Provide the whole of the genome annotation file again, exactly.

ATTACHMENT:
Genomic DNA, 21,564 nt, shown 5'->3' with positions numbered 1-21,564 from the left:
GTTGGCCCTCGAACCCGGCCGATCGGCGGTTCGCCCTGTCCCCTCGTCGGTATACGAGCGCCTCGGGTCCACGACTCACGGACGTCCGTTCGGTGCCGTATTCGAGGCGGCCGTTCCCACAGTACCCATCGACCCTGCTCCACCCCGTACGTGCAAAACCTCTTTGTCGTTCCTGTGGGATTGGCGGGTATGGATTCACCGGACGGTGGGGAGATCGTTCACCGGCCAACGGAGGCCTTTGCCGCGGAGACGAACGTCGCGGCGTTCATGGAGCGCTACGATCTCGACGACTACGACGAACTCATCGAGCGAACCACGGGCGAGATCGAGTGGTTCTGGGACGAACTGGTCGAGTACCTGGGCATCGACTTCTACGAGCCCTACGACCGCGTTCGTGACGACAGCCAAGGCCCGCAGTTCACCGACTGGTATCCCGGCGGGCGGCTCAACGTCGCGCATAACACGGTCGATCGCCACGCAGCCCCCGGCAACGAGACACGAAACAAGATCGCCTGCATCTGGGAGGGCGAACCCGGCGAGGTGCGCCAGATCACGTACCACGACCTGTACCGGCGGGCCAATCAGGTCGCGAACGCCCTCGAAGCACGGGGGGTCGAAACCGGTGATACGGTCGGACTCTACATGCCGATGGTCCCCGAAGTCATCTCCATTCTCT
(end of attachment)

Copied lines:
Genomic DNA, 21,564 nt, shown 5'->3' with positions numbered 1-21,564 from the left:
GTTGGCCCTCGAACCCGGCCGATCGGCGGTTCGCCCTGTCCCCTCGTCGGTATACGAGCGCCTCGGGTCCACGACTCACGGACGTCCGTTCGGTGCCGTATTCGAGGCGGCCGTTCCCACAGTACCCATCGACCCTGCTCCACCCCGTACGTGCAAAACCTCTTTGTCGTTCCTGTGGGATTGGCGGGTATGGATTCACCGGACGGTGGGGAGATCGTTCACCGGCCAACGGAGGCCTTTGCCGCGGAGACGAACGTCGCGGCGTTCATGGAGCGCTACGATCTCGACGACTACGACGAACTCATCGAGCGAACCACGGGCGAGATCGAGTGGTTCTGGGACGAACTGGTCGAGTACCTGGGCATCGACTTCTACGAGCCCTACGACCGCGTTCGTGACGACAGCCAAGGCCCGCAGTTCACCGACTGGTATCCCGGCGGGCGGCTCAACGTCGCGCATAACACGGTCGATCGCCACGCAGCCCCCGGCAACGAGACACGAAACAAGATCGCCTGCATCTGGGAGGGCGAACCCGGCGAGGTGCGCCAGATCACGTACCACGACCTGTACCGGCGGGCCAATCAGGTCGCGAACGCCCTCGAAGCACGGGGGGTCGAAACCGGTGATACGGTCGGACTCTACATGCCGATGGTCCCCGAAGTCATCTCCATTCTCT